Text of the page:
Normalising rejection in relationships education

Laura Coryton explains why talking about rejection matters and offers tips on how to prepare young people for it through PSHE and beyond

Laura Coryton explains why talking about rejection matters and offers tips on how to prepare young people for it through PSHE and beyond

10 Oct 2023, 5:00

Last week, headlines were dominated by the horrendous murder of a 15-year-old girl in Croydon. But this event represents a much wider, systemic problem. Jess Philips MP recently took five minutes in parliament to read aloud all the names of the women murdered in similar circumstances over the past 12 months. “On average,” she added, “a woman is killed by a man every 2.6 days in this country”.

This dreadful statistic and continuous flow of headlines showcases how incel ideology can influence everyday schoolboys. Incels – short for  ‘involuntary celibates’ – are a group of online, largely male individuals who feel the world is strategically organised in a looks-hierarchy, in which men are used by women for looks, money or both. Incels are groomed to believe women intend to use men, which makes them feel alone and useless.

A simple act of rejection – like turning down a bunch of flowers – can be enough to vindicate this ideology and spark the rage and misogyny underpinning it.

This problem is too vast and deep-rooted for schools to solve alone. However, normalising rejection as part of wider discussions about healthy relationships in PSHE (and elsewhere) can go a long way to undermine incel ideology’s grip.

To achieve this, it’s important for teachers of all year groups to stress that rejection is a normal human experience, something everyone – male and female – deals with at various points in their lives.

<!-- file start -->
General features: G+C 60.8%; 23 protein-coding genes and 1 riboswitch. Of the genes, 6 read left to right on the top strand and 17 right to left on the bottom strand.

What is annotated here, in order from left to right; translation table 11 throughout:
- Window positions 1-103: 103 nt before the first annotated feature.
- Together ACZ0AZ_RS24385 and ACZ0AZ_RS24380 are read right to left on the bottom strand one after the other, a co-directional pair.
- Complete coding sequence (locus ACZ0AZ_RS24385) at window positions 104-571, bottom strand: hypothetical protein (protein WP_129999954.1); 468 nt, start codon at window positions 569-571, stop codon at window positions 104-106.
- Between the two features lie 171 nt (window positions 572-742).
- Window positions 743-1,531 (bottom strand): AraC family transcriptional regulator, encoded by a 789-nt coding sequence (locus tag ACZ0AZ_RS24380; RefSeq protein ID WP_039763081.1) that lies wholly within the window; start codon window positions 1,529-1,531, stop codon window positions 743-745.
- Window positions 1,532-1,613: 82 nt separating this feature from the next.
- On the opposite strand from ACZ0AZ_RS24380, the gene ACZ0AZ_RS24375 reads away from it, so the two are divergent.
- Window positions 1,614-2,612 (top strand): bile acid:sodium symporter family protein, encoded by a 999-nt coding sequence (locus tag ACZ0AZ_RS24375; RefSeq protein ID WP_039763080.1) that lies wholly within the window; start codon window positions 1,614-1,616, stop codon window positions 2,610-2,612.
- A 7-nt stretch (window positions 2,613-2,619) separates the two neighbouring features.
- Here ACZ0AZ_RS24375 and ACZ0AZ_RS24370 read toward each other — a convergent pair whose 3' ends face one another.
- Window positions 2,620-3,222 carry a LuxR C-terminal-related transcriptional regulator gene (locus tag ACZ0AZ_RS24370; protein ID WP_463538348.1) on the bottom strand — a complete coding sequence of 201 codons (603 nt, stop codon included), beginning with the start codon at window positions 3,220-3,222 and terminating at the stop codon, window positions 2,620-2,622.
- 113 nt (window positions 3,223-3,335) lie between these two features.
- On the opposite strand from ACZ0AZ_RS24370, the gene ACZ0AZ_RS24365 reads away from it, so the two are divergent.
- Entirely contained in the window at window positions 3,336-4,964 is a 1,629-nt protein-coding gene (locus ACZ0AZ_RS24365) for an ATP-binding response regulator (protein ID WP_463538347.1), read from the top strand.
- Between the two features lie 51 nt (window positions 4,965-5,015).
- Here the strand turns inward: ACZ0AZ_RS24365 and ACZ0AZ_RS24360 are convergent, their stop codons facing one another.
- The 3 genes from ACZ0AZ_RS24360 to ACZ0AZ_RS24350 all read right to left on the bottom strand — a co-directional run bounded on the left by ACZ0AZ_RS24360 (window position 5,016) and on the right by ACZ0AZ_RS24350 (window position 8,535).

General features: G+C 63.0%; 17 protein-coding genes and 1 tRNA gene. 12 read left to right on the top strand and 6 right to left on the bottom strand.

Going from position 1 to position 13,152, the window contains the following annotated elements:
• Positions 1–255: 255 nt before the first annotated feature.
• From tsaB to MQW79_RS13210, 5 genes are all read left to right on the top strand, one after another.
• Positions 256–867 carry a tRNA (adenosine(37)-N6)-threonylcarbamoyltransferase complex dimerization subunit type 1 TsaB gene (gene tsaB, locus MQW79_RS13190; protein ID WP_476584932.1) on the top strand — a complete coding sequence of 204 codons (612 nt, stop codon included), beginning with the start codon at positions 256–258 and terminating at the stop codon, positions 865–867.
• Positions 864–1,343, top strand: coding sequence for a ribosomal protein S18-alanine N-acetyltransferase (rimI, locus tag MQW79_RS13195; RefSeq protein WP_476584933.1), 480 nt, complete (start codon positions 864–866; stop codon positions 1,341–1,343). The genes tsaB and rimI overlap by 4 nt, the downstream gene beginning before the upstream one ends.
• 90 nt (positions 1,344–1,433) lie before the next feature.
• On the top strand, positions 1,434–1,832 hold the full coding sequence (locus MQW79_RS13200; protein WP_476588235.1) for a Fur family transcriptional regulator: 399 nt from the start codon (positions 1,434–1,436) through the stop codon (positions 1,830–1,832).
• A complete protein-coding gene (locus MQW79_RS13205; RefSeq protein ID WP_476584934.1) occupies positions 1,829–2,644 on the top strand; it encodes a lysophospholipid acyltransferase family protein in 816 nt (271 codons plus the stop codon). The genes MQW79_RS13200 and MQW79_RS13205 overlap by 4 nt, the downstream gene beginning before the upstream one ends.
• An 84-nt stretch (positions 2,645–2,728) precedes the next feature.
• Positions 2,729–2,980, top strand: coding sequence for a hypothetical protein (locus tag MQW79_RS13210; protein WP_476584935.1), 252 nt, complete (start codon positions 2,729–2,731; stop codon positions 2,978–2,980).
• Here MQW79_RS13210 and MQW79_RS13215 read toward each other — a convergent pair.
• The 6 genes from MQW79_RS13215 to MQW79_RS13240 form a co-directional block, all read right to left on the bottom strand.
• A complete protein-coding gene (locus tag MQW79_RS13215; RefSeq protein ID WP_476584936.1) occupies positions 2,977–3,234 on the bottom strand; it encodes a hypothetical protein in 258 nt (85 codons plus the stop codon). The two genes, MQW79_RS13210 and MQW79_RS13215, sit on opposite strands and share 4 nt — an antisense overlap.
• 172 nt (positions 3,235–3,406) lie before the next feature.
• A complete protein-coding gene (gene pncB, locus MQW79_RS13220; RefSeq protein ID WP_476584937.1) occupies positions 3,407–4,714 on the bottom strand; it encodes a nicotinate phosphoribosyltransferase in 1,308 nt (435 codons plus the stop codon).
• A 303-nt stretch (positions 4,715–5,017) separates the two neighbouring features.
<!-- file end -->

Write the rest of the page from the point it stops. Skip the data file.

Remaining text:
During our workshops we often ask the whole class to raise their hands if they’ve ever been rejected. Students always light up in astonishment when they see everyone in the room raise a hand, including teachers.

We then ask if anyone would like to share their stories of rejection. Some are very powerful. This helps normalise the experience and frame it as a shared human experience rather than a rare indicator of failure.

But it’s not enough to stop there. It’s important also to talk through how to deal with rejection. We talk through three steps, and aligning those to the experiences students have shared allows them to learn together, no matter their gender.

Recognise rejection

Due to fear of violence or embarrassment, often someone might not feel able to say ‘no’ or to reject another person clearly. Instead, they might make a nervous laugh or showcase uncomfortable body language, which can be particularly challenging for SEND students to recognise.

In these circumstances, students can wait for clear enthusiasm. For example, a student should wait for their crush to enthusiastically accept their request for a date before organising it. Anything less than enthusiasm is not consent.

Accept no for an answer

Next, students must accept they’re being rejected as soon as possible. The best way to respect someone’s boundaries and desires after being rejected by them is to tell them it’s okay and to give them the space they need. Despite the famous saying, students should never ‘try, try, and try again’, as this can quickly lead to coercion. One rejection is always enough.

Own your feelings

Being rejected can feel embarrassing and painful, and it’s okay to feel however you need to feel. It’s not okay to take those feelings out on others. The key is to find a way to release those emotions safely.

Crying, journaling, talking to friends and family – all of these and more are normal and productive. However, dominant ideas about masculinity can make it harder for boys and men to find outlets to express themselves. It’s important to signpost additional support as well as encourage different attitudes among peer groups.

Talking about rejection openly, calmly and regularly can turn rejection from something scary and anger-inducing into a normal human experience. Amid the onslaught of social media pressures, it could be a protective lifeline for the young men and women in our classrooms.


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